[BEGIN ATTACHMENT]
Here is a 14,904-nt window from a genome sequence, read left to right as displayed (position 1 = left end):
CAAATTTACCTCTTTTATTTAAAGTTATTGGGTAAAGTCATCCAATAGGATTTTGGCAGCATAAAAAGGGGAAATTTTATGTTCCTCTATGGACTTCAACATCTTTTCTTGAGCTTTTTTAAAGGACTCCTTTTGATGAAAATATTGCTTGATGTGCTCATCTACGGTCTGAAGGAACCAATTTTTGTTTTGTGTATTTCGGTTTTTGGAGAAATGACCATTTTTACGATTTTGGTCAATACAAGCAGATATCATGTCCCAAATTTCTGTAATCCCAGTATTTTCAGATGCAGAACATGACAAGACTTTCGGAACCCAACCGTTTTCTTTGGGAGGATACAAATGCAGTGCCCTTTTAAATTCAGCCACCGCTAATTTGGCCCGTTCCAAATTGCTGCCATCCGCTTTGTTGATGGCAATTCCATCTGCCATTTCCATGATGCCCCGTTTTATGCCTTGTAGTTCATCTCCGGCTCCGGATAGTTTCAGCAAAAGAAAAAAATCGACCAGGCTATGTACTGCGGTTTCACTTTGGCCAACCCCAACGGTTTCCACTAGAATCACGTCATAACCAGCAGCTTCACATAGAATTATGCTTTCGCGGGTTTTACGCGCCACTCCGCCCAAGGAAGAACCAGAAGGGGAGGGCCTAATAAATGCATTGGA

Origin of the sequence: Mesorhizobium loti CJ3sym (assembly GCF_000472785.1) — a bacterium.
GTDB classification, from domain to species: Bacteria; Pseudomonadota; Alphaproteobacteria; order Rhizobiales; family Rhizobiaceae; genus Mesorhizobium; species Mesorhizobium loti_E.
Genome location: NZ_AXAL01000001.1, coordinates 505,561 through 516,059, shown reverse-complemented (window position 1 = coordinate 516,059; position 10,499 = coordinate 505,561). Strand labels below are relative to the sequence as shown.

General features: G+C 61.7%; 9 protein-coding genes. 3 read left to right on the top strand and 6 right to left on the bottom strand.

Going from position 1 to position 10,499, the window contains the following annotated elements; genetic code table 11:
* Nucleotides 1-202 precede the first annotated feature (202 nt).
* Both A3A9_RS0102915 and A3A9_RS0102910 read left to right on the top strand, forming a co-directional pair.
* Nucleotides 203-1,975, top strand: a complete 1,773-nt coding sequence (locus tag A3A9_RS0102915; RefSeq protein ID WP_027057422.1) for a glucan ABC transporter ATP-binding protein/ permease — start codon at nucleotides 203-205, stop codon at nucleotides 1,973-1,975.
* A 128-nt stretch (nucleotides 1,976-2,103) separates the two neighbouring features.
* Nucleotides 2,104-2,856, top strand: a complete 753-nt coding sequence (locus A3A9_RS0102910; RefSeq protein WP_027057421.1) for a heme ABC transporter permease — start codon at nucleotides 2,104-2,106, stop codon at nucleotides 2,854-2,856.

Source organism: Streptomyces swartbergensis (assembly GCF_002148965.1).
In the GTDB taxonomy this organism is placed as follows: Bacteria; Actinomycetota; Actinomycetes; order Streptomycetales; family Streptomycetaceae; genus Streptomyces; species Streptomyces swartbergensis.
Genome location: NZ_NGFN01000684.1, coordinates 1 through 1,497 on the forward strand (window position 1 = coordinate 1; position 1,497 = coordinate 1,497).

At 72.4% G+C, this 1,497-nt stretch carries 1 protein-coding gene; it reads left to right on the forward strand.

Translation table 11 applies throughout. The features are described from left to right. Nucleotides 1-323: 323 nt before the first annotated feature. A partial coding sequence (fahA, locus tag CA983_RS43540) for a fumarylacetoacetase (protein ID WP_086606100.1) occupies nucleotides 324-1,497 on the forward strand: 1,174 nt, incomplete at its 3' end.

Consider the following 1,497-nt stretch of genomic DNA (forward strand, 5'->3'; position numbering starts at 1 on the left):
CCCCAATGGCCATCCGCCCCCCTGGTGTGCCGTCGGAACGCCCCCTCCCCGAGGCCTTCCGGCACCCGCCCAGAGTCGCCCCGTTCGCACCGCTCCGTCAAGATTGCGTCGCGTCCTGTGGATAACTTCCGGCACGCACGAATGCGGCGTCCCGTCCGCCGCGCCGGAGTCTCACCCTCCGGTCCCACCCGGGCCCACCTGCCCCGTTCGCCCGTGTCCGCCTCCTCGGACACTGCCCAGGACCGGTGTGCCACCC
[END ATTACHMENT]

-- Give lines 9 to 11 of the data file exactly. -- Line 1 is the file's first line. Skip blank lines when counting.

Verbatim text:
* Both A3A9_RS0102915 and A3A9_RS0102910 read left to right on the top strand, forming a co-directional pair.
* Nucleotides 203-1,975, top strand: a complete 1,773-nt coding sequence (locus tag A3A9_RS0102915; RefSeq protein ID WP_027057422.1) for a glucan ABC transporter ATP-binding protein/ permease — start codon at nucleotides 203-205, stop codon at nucleotides 1,973-1,975.
* A 128-nt stretch (nucleotides 1,976-2,103) separates the two neighbouring features.